Emergency Contraception

What is emergency contraception (EC)?
Emergency contraception can be used to prevent a pregnancy from occurring. There are 2 methods of emergency contraception
  • Oral medication (2 options) taken within 5 days of unprotected intercourse
    • Plan B® (levonorgestrel) or
    • Ella® (ulipristal acetate)
  • Copper-IUD inserted within 7 days of unprotected intercourse

Plan B® (levonorgestrel) and Ella® (ulipristal acetate) are not abortion pills and will have no effect if you are already pregnant. 

How does emergency contraception work?
You can get emergency contraception at most pharmacies without a prescription or at the Sexual Health Centre.

Emergency contraception contains the hormone progestin and works by:

  • Delaying the release of an egg from the ovaries
Who can use emergency contraception?
Almost every woman can use emergency contraception. Even women who cannot use birth control pills containing estrogen can use Plan B® (levonorgestrel) or Ella® (ulipristal acetate) because there is no estrogen in these medications. If you know or think you are pregnant, you should not use emergency contraception.
How do I use emergency contraception?
Take one tablet as soon as possible after unprotected sex or as directed by the doctor/nurse. If you vomit within one hour of taking the dose, you will need to retake the medication.
What are the advantages and possible side effects of emergency contraception?

Advantages

  • Emergency contraception is very safe for most women
  • Emergency contraception will prevent three out of four pregnancies
  • Emergency contraception will do no harm to an already existing pregnancy

Possible side effects

Some women may experience nausea, vomiting, diarrhea, stomach pain, breast tenderness, headache, or menstrual changes related to hormone intake.

Remember

  • Notify your health care provider or take a home pregnancy test if you do not get your menstrual period within 21 days of using oral emergency contraception
  • For those taking birth control, use a back-up method such as condoms for the rest of the cycle.
  • Emergency contraception does not protect against sexually transmitted infections (STBBIs) or HIV
  • Oral emergency contraception should only be used as a back-up method of birth control, discuss future contraceptive needs with your health care provider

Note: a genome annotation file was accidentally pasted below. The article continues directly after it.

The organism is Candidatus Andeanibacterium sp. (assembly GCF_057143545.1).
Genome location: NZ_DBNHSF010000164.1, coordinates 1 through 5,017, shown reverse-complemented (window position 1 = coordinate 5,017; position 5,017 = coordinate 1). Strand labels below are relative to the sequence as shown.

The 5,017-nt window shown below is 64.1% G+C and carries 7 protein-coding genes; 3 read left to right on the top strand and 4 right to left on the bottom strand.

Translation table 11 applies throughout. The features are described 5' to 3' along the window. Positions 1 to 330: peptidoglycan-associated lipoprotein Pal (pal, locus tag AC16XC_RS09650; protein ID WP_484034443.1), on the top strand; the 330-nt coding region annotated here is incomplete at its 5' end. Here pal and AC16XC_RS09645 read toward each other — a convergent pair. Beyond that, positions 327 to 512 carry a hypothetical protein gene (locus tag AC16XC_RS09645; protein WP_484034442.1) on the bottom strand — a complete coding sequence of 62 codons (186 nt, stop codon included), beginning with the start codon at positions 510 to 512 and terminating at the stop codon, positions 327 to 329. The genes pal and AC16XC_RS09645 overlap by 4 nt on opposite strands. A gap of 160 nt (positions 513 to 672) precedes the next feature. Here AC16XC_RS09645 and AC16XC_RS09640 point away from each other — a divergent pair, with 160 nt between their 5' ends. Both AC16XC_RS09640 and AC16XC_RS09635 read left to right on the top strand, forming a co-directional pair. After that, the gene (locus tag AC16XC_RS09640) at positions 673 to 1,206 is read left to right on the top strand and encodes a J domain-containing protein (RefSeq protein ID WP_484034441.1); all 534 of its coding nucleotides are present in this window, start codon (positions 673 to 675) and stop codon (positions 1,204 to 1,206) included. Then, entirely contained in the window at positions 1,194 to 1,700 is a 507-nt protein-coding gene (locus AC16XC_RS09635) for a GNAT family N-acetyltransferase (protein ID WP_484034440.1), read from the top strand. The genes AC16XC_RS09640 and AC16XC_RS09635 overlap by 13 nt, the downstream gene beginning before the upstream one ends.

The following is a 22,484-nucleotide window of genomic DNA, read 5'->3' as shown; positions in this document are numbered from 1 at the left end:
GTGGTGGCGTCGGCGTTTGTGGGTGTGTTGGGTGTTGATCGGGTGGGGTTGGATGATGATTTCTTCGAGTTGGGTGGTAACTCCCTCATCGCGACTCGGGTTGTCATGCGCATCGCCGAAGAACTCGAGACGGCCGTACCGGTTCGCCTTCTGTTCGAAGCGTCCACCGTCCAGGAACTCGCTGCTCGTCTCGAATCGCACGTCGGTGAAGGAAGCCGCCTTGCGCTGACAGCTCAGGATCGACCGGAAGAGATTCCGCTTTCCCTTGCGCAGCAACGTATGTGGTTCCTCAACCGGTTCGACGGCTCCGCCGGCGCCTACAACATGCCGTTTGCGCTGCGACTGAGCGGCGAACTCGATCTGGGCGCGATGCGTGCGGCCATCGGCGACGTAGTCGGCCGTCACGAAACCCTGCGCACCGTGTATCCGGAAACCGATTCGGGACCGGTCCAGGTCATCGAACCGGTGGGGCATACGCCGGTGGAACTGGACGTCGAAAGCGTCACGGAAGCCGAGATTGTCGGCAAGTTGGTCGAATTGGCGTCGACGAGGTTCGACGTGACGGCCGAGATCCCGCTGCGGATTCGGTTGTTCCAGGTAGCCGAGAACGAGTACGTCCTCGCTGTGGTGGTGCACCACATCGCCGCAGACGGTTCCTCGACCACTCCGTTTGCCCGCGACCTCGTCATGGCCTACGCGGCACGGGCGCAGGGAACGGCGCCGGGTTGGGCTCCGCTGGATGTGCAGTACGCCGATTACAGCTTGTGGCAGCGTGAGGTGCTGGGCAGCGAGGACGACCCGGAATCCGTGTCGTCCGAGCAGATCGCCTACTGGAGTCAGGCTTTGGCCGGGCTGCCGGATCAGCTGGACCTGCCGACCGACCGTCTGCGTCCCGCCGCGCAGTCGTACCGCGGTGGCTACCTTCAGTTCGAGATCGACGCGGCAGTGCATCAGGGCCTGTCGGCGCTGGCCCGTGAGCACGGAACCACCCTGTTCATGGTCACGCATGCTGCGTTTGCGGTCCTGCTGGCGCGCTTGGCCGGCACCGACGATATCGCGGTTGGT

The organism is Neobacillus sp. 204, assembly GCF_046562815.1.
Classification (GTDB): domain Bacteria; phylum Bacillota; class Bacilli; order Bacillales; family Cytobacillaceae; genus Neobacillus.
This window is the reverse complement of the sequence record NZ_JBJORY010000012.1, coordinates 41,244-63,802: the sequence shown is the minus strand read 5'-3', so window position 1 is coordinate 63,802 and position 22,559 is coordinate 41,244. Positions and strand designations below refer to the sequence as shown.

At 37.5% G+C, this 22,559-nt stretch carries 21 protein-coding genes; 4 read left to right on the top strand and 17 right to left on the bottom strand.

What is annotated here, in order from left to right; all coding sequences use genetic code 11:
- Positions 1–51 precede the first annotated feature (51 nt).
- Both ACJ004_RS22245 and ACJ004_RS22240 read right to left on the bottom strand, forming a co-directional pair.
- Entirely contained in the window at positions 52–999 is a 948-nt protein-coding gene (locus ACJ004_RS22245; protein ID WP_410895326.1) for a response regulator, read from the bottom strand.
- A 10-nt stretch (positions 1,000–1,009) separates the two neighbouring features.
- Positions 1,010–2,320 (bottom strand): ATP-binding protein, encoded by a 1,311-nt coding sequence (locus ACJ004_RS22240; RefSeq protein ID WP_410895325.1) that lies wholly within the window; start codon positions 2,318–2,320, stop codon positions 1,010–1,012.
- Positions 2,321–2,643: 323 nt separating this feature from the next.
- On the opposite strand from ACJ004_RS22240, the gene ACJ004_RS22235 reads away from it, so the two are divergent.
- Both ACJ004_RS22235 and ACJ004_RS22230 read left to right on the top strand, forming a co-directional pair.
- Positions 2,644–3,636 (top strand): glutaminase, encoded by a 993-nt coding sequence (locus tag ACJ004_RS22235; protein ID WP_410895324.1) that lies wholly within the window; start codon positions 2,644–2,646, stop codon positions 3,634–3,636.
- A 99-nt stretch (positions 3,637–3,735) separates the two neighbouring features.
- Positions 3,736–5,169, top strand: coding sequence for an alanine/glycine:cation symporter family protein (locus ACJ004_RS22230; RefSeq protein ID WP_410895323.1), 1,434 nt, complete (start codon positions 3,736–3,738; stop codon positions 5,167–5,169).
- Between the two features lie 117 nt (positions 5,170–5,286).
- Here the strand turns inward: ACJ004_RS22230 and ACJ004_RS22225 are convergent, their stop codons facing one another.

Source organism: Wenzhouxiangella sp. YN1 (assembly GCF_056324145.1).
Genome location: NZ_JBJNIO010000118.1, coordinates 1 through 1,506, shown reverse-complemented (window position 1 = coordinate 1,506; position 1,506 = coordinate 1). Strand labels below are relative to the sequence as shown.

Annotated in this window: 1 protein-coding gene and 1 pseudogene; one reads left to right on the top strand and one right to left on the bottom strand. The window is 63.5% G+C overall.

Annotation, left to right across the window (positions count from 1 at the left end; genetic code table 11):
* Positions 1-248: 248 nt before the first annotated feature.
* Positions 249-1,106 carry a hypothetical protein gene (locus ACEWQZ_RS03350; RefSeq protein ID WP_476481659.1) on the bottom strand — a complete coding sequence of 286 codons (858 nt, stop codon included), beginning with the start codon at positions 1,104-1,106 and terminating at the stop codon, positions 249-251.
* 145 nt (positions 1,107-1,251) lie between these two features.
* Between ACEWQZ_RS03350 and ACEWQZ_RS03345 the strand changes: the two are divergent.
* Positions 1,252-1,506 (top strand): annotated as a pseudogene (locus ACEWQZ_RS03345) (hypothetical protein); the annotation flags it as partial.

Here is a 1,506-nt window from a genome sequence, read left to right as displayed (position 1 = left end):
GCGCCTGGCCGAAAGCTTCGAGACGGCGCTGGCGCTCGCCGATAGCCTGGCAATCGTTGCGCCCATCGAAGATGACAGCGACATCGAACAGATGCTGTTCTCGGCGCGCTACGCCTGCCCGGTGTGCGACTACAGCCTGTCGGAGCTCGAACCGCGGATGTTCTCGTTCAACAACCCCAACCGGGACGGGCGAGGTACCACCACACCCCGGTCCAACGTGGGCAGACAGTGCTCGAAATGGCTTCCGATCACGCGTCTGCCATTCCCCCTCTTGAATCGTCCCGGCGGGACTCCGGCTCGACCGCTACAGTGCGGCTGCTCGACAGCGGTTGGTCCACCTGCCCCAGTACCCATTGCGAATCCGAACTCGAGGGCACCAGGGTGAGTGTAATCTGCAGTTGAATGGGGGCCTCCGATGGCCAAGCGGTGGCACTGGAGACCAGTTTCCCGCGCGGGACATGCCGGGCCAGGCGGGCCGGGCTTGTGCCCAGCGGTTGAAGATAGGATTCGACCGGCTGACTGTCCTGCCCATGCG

• For additional information or assistance contact the province wide Aids and Sexual Health Infoline at Toll free: 1 (800) 668-2437
  • For more information on the emergency contraception, please consult the following Web sites: Plan B or Ella Now
What is Plan B® (levonorgestrel)?
Plan B® contains the hormone progestin and works by:
  • Delaying the release of an egg from the ovaries

You can get emergency contraception at most pharmacies without a prescription or at the Sexual Health Centre.

Plan B® works best when taken as soon as possible after unprotected sexual contact, preferably within 72 hours but has some effectiveness up to five days (120 hours) after unprotected sexual contact.

Plan B® may not be as effective in women with a BMI≥25. However, EC pills may be effective regardless of weight or BMI

What is Ella® (ulipristal acetate)?
Ella® is a pill that acts on the hormone progestin to delay the release of an egg from the ovary.

Ella® is available at most pharmacies by prescription only.

Ella® can be used by women for emergency contraception up to 5 days after unprotected intercourse.

Ella® may not be as effective in women with a BMI≥35. However, EC pills may be effective regardless of weight or BMI

What is a copper IUD?
A copper IUD can be inserted within 7 days of unprotected intercourse.

Please visit 'Intrauterine Devices' for further information or discuss with your health care provider.

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